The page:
Old 30th October 2004, 16:44   #1
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Doorstep Astronomy





Doorstep Astronomy: Bright Morning Planets

By Joe Rao
SPACE.com's Night Sky Columnist
posted: 29 October, 2004
6:40 a.m. ET

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The first week of November will be an exceptional time for predawn skywatchers with a beautiful gathering of the two brightest planets, and the waning crescent Moon will later drop by to join them.


Venus and Jupiter will appear closest together on the mornings of Nov. 4 and 5.
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Images


SKY MAP: The planets on Nov. 4 from mid-northern latitudes in the predawn.


The Moon joins the planets on Nov. 9. Again, the view is from mid-northern latitudes in the predawn..
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The moment of closest approach will actually come during the early evening hours of Nov. 4, unfortunately when this dynamic duo is below the horizon for North America. They’ll be separated by just over ½-degree, roughly the apparent width of the Moon (the width of your fist, held at arm’s length roughly corresponds to 10 degrees).

Generally speaking, at least for the immediate future, conjunctions between Venus and Jupiter will come in pairs. The first conjunction takes place in the morning sky, usually followed about 10 months later by another in the evening sky.

Then 2½ years later, Venus and Jupiter are again in conjunction, again in the morning sky.

When Venus and Jupiter next get together, it will be in the evening sky late next summer, at the beginning of the Labor Day holiday weekend.

Future Venus-Jupiter conjunctions

The table below shows future Venus-Jupiter pairings in the coming decade.
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code:
Date Visible in Separation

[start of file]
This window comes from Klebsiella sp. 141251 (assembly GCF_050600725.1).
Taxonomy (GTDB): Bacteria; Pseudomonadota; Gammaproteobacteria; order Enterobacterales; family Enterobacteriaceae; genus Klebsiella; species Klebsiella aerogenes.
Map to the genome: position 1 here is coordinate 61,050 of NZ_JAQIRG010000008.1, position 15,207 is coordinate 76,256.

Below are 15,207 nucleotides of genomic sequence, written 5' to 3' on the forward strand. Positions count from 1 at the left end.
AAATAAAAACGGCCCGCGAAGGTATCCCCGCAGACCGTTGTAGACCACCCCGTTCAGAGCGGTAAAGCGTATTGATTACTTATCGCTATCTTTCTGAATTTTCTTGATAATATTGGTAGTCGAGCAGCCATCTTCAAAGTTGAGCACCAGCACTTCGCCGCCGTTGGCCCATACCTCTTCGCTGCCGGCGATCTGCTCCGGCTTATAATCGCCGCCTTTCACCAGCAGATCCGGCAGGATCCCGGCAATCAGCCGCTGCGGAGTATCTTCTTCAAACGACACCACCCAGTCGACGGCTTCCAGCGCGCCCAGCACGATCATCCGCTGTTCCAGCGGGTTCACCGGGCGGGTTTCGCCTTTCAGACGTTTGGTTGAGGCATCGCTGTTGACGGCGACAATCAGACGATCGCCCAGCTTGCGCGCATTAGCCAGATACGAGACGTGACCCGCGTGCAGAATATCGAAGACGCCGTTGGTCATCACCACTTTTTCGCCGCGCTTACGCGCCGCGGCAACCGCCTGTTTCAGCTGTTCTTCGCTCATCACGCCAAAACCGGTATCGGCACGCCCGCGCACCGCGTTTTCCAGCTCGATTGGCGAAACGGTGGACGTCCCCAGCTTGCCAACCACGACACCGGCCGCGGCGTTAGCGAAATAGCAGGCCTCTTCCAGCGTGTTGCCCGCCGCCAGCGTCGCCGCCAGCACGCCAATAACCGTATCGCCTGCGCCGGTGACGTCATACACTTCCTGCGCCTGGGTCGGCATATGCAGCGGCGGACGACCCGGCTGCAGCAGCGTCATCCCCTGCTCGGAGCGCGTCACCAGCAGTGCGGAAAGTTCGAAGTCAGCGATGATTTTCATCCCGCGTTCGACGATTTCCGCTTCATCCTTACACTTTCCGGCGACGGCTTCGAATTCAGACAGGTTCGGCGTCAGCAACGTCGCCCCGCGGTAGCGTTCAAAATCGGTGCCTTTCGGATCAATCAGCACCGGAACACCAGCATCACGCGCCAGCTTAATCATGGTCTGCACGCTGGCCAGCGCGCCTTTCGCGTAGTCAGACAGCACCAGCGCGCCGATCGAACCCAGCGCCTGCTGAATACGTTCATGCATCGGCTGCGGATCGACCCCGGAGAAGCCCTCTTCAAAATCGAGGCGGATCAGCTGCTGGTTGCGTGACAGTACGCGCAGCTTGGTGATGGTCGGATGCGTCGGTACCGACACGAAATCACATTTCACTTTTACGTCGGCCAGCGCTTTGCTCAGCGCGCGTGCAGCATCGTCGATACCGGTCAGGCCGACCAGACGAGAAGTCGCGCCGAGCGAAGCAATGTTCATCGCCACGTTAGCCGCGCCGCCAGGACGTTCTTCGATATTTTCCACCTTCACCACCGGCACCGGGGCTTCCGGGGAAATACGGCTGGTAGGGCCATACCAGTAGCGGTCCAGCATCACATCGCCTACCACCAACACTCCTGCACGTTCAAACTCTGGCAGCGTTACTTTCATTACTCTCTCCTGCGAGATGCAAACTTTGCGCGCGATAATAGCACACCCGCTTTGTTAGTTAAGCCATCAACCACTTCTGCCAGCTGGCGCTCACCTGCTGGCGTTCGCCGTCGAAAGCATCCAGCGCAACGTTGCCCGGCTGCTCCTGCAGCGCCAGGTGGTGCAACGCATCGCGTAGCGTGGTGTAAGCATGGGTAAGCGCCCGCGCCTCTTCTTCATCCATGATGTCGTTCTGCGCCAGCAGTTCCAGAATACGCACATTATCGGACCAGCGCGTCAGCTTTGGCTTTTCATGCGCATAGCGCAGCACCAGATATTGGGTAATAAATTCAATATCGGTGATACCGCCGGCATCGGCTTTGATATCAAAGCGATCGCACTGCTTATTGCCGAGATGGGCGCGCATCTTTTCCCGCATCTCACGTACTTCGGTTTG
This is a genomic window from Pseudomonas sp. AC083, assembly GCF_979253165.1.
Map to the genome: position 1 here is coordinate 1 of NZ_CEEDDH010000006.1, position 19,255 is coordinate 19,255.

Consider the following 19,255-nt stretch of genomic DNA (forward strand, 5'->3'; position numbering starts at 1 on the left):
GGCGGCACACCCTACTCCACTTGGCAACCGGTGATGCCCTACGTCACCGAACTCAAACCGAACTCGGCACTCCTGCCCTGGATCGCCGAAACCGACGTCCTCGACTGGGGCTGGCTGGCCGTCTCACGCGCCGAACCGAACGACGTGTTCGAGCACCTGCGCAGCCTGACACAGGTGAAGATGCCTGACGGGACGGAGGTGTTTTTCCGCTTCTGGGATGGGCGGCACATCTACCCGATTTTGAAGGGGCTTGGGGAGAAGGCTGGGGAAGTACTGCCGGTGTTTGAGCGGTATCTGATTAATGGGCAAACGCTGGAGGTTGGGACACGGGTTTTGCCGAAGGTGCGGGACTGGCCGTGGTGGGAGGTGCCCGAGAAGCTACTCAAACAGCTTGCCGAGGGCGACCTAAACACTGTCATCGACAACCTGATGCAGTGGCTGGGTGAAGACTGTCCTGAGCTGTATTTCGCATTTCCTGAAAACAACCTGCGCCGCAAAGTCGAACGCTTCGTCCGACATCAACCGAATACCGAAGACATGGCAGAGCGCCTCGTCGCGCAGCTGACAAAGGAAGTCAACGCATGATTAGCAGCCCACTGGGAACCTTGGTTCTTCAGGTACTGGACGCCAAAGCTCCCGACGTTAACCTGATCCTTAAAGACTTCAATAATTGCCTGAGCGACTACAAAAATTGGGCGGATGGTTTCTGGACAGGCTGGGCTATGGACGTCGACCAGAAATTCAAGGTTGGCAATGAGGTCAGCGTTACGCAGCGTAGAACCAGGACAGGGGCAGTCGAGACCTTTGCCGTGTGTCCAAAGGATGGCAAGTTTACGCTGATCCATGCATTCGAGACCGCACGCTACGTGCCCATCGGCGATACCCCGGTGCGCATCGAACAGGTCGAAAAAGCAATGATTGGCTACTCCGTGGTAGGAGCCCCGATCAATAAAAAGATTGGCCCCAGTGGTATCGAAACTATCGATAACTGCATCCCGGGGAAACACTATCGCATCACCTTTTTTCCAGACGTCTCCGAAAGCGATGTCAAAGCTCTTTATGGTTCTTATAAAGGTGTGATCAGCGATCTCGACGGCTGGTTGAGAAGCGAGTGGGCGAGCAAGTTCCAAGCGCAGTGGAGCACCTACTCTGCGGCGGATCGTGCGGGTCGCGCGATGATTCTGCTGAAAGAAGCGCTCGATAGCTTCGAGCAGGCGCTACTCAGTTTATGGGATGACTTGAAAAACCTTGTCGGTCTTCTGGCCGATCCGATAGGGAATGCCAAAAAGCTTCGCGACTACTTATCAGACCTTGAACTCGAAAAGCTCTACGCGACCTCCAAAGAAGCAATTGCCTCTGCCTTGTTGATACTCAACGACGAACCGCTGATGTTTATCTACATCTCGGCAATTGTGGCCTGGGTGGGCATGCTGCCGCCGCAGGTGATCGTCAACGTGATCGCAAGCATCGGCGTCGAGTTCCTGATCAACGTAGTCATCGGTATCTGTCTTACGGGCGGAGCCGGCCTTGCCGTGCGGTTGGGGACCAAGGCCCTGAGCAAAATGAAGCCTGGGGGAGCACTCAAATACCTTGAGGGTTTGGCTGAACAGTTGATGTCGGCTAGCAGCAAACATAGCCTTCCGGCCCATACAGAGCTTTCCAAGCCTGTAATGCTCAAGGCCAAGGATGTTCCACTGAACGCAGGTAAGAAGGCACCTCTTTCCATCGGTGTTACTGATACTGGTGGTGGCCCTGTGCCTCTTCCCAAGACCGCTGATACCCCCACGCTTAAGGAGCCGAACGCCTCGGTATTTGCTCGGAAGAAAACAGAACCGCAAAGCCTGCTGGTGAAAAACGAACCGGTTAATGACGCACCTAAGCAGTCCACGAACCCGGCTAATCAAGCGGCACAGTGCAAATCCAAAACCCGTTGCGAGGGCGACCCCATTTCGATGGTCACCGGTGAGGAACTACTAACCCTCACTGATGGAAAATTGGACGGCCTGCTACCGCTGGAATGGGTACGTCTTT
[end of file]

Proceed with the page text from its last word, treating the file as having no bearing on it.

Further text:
Nov. 04, 2004 Morning Sky 0.6-degrees
Sep. 02, 2005 Evening Sky 1.4-degrees
Feb. 01, 2008 Morning Sky 0.6-degrees
Dec. 01, 2008 Evening Sky 2.0-degrees
May. 11, 2011 Morning Sky 0.6-degrees
Mar. 15, 2012 Evening Sky 3.3-degrees


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The closest approaches between these two planets come during the morning apparitions. So although their next conjunction comes about ten months from now, the next time Venus and Jupiter will appear as close together as they will this week, won’t come until February 2008.

After Nov. 4, Venus and Jupiter will slowly separate, but there will still be one more eye-catching sight.

On the morning of Nov. 9, those who arise about 45 minutes before sunrise will be treated to a spectacular sight as Venus, Jupiter and the Moon – the three brightest objects of the night sky – form a stretched-out triangle, the Moon appearing closely above Jupiter.

Imagine the astrological significance that the ancients might have ascribed to a celestial summit meeting such as this!

As a bonus, the 1st-magnitude star Spica and the planet Mars barely miss being part of this assembly; look for them respectively about 17 and 22 degrees below the Moon if the sky is clear and dark enough. More on this morning spectacle in next week’s Night Sky Friday.
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More Stories:_____________________________________________________________
CREDIT: SPACE.com



Image Of The Day

October 29, 2004
The Arc of an Eclipse




The total lunar eclipse of Oct. 27, 2004 wowed skywatchers across much of the world. Photographers had [urlhttp://www.space.com/spacewatch/eclipse_wrap_041027.html]several ways[/url] of looking at it.

This view, put together by Ferdie Evangelista of Montreal, shows the Moon not only going through the eclipse phases but also arcing across the sky during the hours-long event. The arc represents a path in the sky called the ecliptic, which the Sun and other planets follow, as seen from Earth. [Why?]

The eclipse was visible from most of the Americas, Africa and Western Europe. The next total lunar eclipse won't occur until 2007. [More Eclipse Pictures]

As always, this eclipse occurred during a full Moon. But did you know that the Moon is never really full? And have you ever wondered where it goes when it's not even in the night sky? And finally, did you know the Moon used to be somewhere else altogether?

Credit: Ferdie Evangelista
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